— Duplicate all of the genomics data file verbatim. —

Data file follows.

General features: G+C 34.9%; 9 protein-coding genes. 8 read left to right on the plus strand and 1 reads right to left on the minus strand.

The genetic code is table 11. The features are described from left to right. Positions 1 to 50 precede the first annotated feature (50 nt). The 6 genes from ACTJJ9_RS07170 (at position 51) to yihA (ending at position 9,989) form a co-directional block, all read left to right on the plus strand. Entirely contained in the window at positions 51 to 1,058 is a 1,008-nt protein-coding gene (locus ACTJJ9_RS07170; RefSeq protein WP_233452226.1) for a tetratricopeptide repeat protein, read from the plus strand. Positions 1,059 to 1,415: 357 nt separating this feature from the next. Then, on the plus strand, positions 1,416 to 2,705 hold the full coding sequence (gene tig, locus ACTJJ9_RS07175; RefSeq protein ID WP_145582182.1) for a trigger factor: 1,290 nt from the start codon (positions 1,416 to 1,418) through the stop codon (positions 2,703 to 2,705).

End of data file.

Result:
General features: G+C 34.9%; 9 protein-coding genes. 8 read left to right on the plus strand and 1 reads right to left on the minus strand.

The genetic code is table 11. The features are described from left to right. Positions 1 to 50 precede the first annotated feature (50 nt). The 6 genes from ACTJJ9_RS07170 (at position 51) to yihA (ending at position 9,989) form a co-directional block, all read left to right on the plus strand. Entirely contained in the window at positions 51 to 1,058 is a 1,008-nt protein-coding gene (locus ACTJJ9_RS07170; RefSeq protein WP_233452226.1) for a tetratricopeptide repeat protein, read from the plus strand. Positions 1,059 to 1,415: 357 nt separating this feature from the next. Then, on the plus strand, positions 1,416 to 2,705 hold the full coding sequence (gene tig, locus ACTJJ9_RS07175; RefSeq protein ID WP_145582182.1) for a trigger factor: 1,290 nt from the start codon (positions 1,416 to 1,418) through the stop codon (positions 2,703 to 2,705).